Back in 1960 the Maserati Tipo 61 was the epitome of power-to-weight ratios. With a two-point-nine-liter inline-four engine making around 250 horsepower, and an all-in weight under 1350 pounds, it was ready to run. The chassis, weighing just 155 pounds on its own, was built from a series of thin metal tubes (much like the internet) welded together in an erector-set latticework fashion, with more tubes added until the car achieved its necessary stiffness.
Without that thin body on, it literally looks like an apparatus for containing a cockatiel.
The flyweight building process of the Birdcage meant that the chassis was kept as low and compact as possible, and the bodywork was given minimal overhangs and an uncommon tight-fitting wrapparound. The Birdcage’s swoopiness was an after effect, proving that when form follows function, the form functions.
This car makes as much horsepower as my 4,000 pound family wagon, but weighs about as much as my left tube sock. I can’t imagine what it must be like to drive something like this on a modern street [as Jay Leno does in the video below] with your face on equal plane to a passing Escalade’s floor pan. But I’d sure as hell like to find out.
This ex-Camoradi Tipo 61 has long been counted among my favorite racing cars, from an aesthetic point of view, that is. None of Maserati’s Tipo cars ever won the 24 Hours of Le Mans for which they were built, thanks to reliability issues, but it did triumph at the 1000 km Nürburgring race in both ‘60 and ‘61.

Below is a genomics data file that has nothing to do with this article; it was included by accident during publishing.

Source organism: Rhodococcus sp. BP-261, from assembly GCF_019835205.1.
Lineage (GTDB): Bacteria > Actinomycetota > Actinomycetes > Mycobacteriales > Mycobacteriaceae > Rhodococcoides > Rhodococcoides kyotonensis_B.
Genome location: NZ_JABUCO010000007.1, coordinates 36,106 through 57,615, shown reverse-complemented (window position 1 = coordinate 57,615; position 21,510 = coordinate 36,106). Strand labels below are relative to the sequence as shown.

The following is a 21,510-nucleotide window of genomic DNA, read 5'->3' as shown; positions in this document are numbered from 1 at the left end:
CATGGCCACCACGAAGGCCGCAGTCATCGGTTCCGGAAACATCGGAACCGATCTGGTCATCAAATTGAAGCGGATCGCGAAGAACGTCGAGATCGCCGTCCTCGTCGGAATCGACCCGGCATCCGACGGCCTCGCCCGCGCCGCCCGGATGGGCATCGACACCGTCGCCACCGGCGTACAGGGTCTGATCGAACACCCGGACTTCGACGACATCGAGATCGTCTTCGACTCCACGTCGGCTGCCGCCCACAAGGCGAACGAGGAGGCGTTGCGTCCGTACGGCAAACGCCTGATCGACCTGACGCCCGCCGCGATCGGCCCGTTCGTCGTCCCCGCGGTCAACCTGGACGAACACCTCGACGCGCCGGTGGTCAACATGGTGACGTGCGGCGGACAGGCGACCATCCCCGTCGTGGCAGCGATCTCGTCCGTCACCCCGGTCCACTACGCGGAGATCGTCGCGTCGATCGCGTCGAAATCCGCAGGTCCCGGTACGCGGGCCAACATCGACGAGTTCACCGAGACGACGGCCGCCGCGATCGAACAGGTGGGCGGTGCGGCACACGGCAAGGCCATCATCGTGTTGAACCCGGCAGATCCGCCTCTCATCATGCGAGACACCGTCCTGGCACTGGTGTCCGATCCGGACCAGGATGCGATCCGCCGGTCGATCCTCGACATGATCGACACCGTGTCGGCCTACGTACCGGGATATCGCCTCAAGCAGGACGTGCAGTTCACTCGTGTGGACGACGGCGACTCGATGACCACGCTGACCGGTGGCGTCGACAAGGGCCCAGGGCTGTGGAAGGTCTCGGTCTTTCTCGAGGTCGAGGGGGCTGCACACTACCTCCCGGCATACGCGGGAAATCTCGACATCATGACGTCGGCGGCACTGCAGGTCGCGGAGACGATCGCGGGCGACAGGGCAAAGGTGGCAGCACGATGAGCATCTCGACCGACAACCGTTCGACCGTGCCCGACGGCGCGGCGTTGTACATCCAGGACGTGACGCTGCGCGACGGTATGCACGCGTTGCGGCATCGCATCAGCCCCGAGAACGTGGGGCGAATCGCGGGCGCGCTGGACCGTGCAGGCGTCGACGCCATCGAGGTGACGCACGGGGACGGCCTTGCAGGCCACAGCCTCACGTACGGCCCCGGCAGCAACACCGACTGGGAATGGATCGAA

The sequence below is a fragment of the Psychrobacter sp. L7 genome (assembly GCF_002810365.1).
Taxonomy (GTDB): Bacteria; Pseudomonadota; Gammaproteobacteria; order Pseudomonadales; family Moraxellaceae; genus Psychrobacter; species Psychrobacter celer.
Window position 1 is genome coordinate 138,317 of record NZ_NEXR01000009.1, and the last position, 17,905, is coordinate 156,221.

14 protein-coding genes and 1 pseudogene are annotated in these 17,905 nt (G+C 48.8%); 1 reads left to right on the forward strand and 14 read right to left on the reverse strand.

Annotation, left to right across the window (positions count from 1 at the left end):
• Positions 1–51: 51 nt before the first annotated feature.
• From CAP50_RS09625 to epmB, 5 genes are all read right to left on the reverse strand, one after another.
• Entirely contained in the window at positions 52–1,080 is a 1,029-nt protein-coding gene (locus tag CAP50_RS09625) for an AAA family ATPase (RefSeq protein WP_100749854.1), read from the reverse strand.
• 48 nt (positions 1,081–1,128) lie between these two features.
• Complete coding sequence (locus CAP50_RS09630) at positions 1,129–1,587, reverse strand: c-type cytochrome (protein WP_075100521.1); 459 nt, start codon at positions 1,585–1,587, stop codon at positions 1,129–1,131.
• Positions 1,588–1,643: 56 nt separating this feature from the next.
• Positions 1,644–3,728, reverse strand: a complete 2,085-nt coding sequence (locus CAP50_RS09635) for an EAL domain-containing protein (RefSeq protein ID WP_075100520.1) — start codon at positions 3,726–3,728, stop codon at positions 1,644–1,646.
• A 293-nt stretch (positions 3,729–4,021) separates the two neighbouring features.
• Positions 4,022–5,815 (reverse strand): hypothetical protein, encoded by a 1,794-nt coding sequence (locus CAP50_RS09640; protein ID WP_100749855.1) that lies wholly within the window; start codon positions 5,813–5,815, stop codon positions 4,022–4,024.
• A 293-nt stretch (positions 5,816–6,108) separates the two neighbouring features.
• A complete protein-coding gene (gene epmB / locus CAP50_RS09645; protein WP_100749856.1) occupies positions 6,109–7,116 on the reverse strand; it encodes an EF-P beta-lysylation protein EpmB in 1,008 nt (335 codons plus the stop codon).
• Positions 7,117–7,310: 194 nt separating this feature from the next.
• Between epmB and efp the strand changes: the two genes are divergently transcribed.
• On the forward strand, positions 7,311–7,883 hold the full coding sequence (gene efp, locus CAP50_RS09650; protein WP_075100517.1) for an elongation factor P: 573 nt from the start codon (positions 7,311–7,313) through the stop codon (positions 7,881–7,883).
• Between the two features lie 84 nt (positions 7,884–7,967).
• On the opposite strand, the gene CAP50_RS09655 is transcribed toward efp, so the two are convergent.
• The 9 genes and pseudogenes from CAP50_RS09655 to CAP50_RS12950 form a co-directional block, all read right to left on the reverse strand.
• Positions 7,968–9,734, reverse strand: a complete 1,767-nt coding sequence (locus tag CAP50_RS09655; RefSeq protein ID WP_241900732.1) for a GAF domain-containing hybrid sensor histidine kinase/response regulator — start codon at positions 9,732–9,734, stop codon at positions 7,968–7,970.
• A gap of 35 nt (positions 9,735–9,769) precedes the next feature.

Between this car and Porsche’s incredible 909 Bergspyder, I’ve been given an unrealistic expectation for competition car weights, and the drastic measures taken to achieve them. I’d like very much to one day have my own home-built low-weight competition monster, in a similar vein to these two. I’d better get cracking, because unless prattling on about cars on the internet is suddenly seen for the dramatically undervalued vocation that it is, I dare say I shan’t afford any of Maserati’s lovely Tipos. Only 17 Tipo 61s and 7 of the smaller-engined Tipo 60s were built.
I’d look damn good in that white and blue beauty with a leather bomber helmet and a set of white canvas overalls, though. I already have the physique of an early 1960s racing driver, so I’m sure I’d fit perfectly. I guess I’m off to do some more daydreaming then.